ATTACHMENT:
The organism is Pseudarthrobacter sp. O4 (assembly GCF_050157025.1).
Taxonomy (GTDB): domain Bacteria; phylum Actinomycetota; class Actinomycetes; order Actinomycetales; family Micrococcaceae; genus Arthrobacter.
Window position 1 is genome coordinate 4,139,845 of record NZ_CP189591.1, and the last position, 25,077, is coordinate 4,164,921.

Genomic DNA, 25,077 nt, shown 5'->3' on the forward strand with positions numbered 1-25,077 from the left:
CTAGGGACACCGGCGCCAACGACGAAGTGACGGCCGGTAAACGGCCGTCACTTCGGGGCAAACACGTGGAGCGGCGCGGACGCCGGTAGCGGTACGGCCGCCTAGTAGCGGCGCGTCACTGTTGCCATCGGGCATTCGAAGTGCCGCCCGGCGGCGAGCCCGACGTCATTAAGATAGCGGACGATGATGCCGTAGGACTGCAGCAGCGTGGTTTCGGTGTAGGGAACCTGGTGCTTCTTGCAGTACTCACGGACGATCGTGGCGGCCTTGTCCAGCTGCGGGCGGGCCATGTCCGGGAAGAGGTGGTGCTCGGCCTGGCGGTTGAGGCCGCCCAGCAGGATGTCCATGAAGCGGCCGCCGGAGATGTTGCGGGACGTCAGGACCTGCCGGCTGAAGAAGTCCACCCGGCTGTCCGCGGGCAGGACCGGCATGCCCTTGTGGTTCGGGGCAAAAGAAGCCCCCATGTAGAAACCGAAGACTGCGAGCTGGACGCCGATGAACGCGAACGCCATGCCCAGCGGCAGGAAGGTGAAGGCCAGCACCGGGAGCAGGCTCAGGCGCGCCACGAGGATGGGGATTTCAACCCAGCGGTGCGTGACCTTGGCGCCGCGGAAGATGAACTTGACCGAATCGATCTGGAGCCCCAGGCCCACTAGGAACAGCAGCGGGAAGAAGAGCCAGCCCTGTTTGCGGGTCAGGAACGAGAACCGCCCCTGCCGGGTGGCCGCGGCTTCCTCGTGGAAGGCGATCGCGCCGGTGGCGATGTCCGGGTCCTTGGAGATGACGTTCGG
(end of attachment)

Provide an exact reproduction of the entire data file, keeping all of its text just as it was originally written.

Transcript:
The organism is Pseudarthrobacter sp. O4 (assembly GCF_050157025.1).
Taxonomy (GTDB): domain Bacteria; phylum Actinomycetota; class Actinomycetes; order Actinomycetales; family Micrococcaceae; genus Arthrobacter.
Window position 1 is genome coordinate 4,139,845 of record NZ_CP189591.1, and the last position, 25,077, is coordinate 4,164,921.

Genomic DNA, 25,077 nt, shown 5'->3' on the forward strand with positions numbered 1-25,077 from the left:
CTAGGGACACCGGCGCCAACGACGAAGTGACGGCCGGTAAACGGCCGTCACTTCGGGGCAAACACGTGGAGCGGCGCGGACGCCGGTAGCGGTACGGCCGCCTAGTAGCGGCGCGTCACTGTTGCCATCGGGCATTCGAAGTGCCGCCCGGCGGCGAGCCCGACGTCATTAAGATAGCGGACGATGATGCCGTAGGACTGCAGCAGCGTGGTTTCGGTGTAGGGAACCTGGTGCTTCTTGCAGTACTCACGGACGATCGTGGCGGCCTTGTCCAGCTGCGGGCGGGCCATGTCCGGGAAGAGGTGGTGCTCGGCCTGGCGGTTGAGGCCGCCCAGCAGGATGTCCATGAAGCGGCCGCCGGAGATGTTGCGGGACGTCAGGACCTGCCGGCTGAAGAAGTCCACCCGGCTGTCCGCGGGCAGGACCGGCATGCCCTTGTGGTTCGGGGCAAAAGAAGCCCCCATGTAGAAACCGAAGACTGCGAGCTGGACGCCGATGAACGCGAACGCCATGCCCAGCGGCAGGAAGGTGAAGGCCAGCACCGGGAGCAGGCTCAGGCGCGCCACGAGGATGGGGATTTCAACCCAGCGGTGCGTGACCTTGGCGCCGCGGAAGATGAACTTGACCGAATCGATCTGGAGCCCCAGGCCCACTAGGAACAGCAGCGGGAAGAAGAGCCAGCCCTGTTTGCGGGTCAGGAACGAGAACCGCCCCTGCCGGGTGGCCGCGGCTTCCTCGTGGAAGGCGATCGCGCCGGTGGCGATGTCCGGGTCCTTGGAGATGACGTTCGG